The obtained data was analysed using Microsoft Excel 2016 (Microsoft, USA) and Fisher’s combined probability test. Results were regarded as statistically significant, in case p<0.05.

Patient Informed Consent Form for research, diagnostic and therapeutic measures has been developed (or legally authorized representative in case of a patient who has not reached the age established by part 2 of article 54 of the Federal Law of November 21, 2011 No. 323-FZ). The study was approved by the Ethics Committee of the Ural State Medical University (Protocol No. 10 from 12.20.2019).

Table 1.

Age and sex characteristics of participants.

3 Results and Discussion

Clinical examination revealed skin diseases in 19 (38.8%) of 49 children, including 8 (44.4%) of 18 boys and 11 (35.5%) of 31 girls.

In 8 (16.3%) of 49 children, chronic dermatoses were detected, including atopic dermatitis in 3 cases (6%), seborrheic dermatitis – 2 (2%), skin xerosis – 2 (2%), follicular hyperkeratosis – 1 (2%). Infectious skin diseases were reported in 11 (20%) children, including 4 (8.1%) bacterial (crevice impetigo, streptoderma), 4(8.1%) – fungal (oral candidiasis, scalp microsporia) and 3 (6.1%) – viral (herpes catarrhalis, viral warts). In 5 patients, two or more dermatoses were revealed: combinations of oral candidiasis with herpes catarrhalis, streptoderma, crevice impetigo, and seborrhea of the scalp were found; viral warts were registered in children with xerosis. There was no statistically significant dependence of the severity of the dermatosis on the degree of immunodeficiency and viral load.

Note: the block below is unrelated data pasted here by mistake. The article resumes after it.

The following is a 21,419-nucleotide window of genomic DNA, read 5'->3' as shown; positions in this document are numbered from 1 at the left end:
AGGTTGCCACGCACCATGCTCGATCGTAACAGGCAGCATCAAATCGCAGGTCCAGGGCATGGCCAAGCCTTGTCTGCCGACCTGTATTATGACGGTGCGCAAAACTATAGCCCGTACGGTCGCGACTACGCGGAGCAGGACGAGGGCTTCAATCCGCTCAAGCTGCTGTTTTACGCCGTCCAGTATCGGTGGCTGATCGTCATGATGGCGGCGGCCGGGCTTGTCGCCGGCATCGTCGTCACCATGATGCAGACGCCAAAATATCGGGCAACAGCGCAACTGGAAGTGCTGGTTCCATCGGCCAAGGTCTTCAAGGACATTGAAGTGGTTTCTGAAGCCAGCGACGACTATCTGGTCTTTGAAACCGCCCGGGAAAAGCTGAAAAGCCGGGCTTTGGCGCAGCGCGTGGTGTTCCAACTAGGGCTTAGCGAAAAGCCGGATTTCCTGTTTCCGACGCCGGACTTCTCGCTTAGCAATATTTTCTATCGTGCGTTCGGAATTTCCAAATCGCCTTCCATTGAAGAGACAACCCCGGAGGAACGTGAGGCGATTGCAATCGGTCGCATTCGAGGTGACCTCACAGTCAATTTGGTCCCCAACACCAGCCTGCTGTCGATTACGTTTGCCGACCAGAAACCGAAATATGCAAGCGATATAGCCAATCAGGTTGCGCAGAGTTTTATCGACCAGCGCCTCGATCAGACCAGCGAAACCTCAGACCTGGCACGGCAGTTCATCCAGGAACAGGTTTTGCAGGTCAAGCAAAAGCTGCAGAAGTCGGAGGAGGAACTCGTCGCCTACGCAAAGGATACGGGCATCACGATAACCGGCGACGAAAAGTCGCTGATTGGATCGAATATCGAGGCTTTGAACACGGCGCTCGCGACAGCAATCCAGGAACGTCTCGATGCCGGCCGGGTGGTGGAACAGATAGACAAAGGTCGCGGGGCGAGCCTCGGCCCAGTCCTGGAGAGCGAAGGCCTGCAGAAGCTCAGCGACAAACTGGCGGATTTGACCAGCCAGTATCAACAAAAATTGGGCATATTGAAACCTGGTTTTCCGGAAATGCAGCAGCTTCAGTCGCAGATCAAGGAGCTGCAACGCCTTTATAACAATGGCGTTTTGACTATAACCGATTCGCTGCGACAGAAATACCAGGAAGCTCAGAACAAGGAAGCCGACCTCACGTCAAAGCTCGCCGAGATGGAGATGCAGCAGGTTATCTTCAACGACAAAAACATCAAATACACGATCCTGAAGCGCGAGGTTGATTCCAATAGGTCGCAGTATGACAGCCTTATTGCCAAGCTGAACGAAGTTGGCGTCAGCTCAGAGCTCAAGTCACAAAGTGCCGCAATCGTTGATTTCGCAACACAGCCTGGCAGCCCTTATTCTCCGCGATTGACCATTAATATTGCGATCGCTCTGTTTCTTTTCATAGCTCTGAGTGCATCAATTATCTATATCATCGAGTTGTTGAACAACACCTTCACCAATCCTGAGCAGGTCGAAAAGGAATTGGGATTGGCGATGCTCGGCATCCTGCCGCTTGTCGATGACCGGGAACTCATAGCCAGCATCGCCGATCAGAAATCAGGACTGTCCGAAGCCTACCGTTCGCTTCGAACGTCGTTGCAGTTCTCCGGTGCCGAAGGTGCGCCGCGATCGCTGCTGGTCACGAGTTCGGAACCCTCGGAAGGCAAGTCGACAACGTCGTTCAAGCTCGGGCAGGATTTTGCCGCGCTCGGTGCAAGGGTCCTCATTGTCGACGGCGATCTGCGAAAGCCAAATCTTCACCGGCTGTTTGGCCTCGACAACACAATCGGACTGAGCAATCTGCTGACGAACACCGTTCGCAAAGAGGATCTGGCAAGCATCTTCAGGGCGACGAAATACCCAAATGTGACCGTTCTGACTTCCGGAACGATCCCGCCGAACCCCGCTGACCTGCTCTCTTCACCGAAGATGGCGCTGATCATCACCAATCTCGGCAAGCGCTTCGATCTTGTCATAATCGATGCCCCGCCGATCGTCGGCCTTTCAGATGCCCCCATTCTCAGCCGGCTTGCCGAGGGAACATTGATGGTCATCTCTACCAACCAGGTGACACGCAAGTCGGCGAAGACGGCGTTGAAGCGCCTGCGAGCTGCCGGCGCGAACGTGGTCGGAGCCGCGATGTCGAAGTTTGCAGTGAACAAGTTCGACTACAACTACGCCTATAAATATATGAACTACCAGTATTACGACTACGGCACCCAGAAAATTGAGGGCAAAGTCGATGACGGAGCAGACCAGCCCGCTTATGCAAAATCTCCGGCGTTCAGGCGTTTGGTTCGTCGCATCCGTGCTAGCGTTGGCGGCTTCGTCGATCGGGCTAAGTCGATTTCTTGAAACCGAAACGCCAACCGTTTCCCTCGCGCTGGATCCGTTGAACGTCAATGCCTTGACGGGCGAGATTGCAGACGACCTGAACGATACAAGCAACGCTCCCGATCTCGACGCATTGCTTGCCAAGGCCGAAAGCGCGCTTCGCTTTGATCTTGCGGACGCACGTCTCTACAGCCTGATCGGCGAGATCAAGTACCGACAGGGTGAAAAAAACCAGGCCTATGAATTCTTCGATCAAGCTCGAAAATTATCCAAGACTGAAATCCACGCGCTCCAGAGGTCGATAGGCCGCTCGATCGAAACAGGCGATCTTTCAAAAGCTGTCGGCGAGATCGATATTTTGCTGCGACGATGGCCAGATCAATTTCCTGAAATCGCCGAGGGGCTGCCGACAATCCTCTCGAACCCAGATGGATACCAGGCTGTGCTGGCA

Staphylococcus spp. detected in 18 (36.7%) samples, including children without skin pathology in 9 (33.3%) of 30 cases and children with chronic dermatoses in 9 (47.3%) of 19 cases. S. aureus was identified in 4 samples, three of them were obtained from skin lesions (crevice impetigo, streptococcal impetigo of the nasolabial triangle, oral candidiasis). Candida was found in all samples obtained from affected skin areas. C. non-albicans (C. krusei, C. tropicalis / C. parapsilosis), resistant to standard antimycotic drugs, were detected in 2 (29%) cases.

Our results demonstrate increased bacterial and fungal colonization of the skin, as well as a greater variety of Candida non-albicans species in HIV-positive children, when opportunistic microorganisms can cause infectious dermatoses.